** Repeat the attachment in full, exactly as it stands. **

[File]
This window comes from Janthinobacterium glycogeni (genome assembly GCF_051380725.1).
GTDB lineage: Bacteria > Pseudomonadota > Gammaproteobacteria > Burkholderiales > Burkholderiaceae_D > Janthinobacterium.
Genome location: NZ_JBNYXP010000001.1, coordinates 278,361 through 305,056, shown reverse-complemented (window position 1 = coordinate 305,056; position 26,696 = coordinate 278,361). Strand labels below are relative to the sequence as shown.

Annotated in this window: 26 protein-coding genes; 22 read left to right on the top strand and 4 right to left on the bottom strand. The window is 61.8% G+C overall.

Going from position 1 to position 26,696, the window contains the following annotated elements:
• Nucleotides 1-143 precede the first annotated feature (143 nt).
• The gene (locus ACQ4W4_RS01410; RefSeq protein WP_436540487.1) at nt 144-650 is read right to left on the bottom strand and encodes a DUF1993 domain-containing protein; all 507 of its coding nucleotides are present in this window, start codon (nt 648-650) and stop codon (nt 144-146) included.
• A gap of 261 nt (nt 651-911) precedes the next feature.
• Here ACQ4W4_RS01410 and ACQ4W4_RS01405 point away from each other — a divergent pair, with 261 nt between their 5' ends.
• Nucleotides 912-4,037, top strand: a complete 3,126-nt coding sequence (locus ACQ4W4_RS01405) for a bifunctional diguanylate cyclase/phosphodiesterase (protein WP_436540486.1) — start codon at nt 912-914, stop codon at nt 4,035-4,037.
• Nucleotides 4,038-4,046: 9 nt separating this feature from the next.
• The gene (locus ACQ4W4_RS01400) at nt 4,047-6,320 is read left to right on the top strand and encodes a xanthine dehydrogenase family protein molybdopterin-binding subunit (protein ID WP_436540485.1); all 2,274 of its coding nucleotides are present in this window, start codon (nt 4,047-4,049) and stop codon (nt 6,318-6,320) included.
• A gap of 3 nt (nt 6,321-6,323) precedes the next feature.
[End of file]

This window comes from Janthinobacterium glycogeni (genome assembly GCF_051380725.1).
GTDB lineage: Bacteria > Pseudomonadota > Gammaproteobacteria > Burkholderiales > Burkholderiaceae_D > Janthinobacterium.
Genome location: NZ_JBNYXP010000001.1, coordinates 278,361 through 305,056, shown reverse-complemented (window position 1 = coordinate 305,056; position 26,696 = coordinate 278,361). Strand labels below are relative to the sequence as shown.

Annotated in this window: 26 protein-coding genes; 22 read left to right on the top strand and 4 right to left on the bottom strand. The window is 61.8% G+C overall.

Going from position 1 to position 26,696, the window contains the following annotated elements:
• Nucleotides 1-143 precede the first annotated feature (143 nt).
• The gene (locus ACQ4W4_RS01410; RefSeq protein WP_436540487.1) at nt 144-650 is read right to left on the bottom strand and encodes a DUF1993 domain-containing protein; all 507 of its coding nucleotides are present in this window, start codon (nt 648-650) and stop codon (nt 144-146) included.
• A gap of 261 nt (nt 651-911) precedes the next feature.
• Here ACQ4W4_RS01410 and ACQ4W4_RS01405 point away from each other — a divergent pair, with 261 nt between their 5' ends.
• Nucleotides 912-4,037, top strand: a complete 3,126-nt coding sequence (locus ACQ4W4_RS01405) for a bifunctional diguanylate cyclase/phosphodiesterase (protein WP_436540486.1) — start codon at nt 912-914, stop codon at nt 4,035-4,037.
• Nucleotides 4,038-4,046: 9 nt separating this feature from the next.
• The gene (locus ACQ4W4_RS01400) at nt 4,047-6,320 is read left to right on the top strand and encodes a xanthine dehydrogenase family protein molybdopterin-binding subunit (protein ID WP_436540485.1); all 2,274 of its coding nucleotides are present in this window, start codon (nt 4,047-4,049) and stop codon (nt 6,318-6,320) included.
• A gap of 3 nt (nt 6,321-6,323) precedes the next feature.